Myriad Genetics (NASDAQ:MYGN) released earnings yesterday, and they're losing more money than ever before!
But I guess that could be the headline for pretty much any development-stage biotech. The interesting thing is that a look at Myriad's chart shows a fairly steady and pretty dramatic climb over the past two years (and a nice near-double for me in about 18 months), a time during which their testing revenue has certainly climbed significantly, but they've failed to have any breakthrough drugs or deals.
So why is the stock going up?
Well, it's important not to discount the genetic testing division -- their sales of BracAnalysis and Colaris and other genetic tests that are used to determine risk factors for breast cancer and colon cancer and other maladies are on a tear. Sales, which are almost entirely from this division, have climbed 36% in the past year ... and their profit margin on the testing side is pretty impressive at better than 75%.
So now, although they're still losing about 8-9 million dollars a year, they've upped the inflow significantly.
But this is a company with a market cap of $1.5 billion now -- even with good growth of 30-50% in their diagnostics revenue, you'd still be looking at a money-losing company that's trading at about 40 times sales. So there must be something else, even with those great margins.
And of course, there is -- and it's the place they've been spending all their hard-earned cash flow from the diagnostics business: Flurizan, their lead drug in the clinic.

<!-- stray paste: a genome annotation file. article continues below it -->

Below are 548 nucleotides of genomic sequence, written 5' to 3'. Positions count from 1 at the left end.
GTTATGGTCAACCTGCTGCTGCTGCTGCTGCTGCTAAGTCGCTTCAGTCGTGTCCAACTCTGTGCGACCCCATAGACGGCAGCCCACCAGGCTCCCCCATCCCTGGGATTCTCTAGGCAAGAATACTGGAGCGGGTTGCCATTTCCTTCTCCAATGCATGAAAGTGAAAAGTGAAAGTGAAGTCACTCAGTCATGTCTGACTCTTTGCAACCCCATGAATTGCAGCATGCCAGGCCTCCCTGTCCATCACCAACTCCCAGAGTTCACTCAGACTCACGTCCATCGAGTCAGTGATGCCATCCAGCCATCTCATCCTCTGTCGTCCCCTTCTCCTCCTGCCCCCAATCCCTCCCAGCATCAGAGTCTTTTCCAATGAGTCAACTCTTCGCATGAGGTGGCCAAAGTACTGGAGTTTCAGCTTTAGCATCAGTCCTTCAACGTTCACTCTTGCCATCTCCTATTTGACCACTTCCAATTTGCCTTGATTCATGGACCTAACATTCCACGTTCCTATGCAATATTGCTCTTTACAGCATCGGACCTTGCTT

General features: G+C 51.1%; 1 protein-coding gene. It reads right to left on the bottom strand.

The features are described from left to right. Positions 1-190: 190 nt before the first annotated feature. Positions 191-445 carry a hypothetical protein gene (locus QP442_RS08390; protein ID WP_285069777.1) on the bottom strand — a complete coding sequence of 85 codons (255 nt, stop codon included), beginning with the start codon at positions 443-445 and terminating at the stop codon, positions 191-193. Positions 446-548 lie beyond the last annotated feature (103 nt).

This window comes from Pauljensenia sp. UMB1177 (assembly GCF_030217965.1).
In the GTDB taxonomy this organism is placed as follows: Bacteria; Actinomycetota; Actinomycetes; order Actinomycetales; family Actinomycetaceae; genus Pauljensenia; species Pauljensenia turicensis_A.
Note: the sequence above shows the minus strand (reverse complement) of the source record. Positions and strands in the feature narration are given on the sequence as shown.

I've mentioned Flurizan in the past, back when I first filled out my position about a year and a half ago, and last January when I did an annual checkup ... despite the fact that it doesn't really garner any headlines for outstanding results or get much attention from investors, it continues to bull its way through the FDA approval process.
The news this week is good but non-specific: Flurizan is going to continue through it's full 18 month clinical trial, without a 12-month interim review. And I guess the reason that's good is because this decision was made in consultation with the FDA, which probably means there's no compelling bad safety news from the early trial results.
When the company was priced at about half a billion dollars, it seemed a pretty safe assumption that investors were discounting the fact that Flurizan wouldn't be approved ... but now that we've gotten further through the approval process, and problems still haven't been found with the drug (at least as far as I know), maybe there is a nice boost to the bottom line coming on the horizon. I'm guessing that's the core reason for the shares climbing to the impressive levels we see today.
What's that? Moving just because a drug that might be only mildly effective hasn't shown any safety problems? Oh, I didn't mention, did I, that Flurizan is aimed at possibly the largest underserved market in medicine: Alzheimer's disease.
Flurizan is the first of a new class of drugs called Selective Amyloid Lowering Agents, which reduce the level of "toxic amyloid beta" (the ones that initiate plaque deposits) without harming the standard, non-toxic amyloids.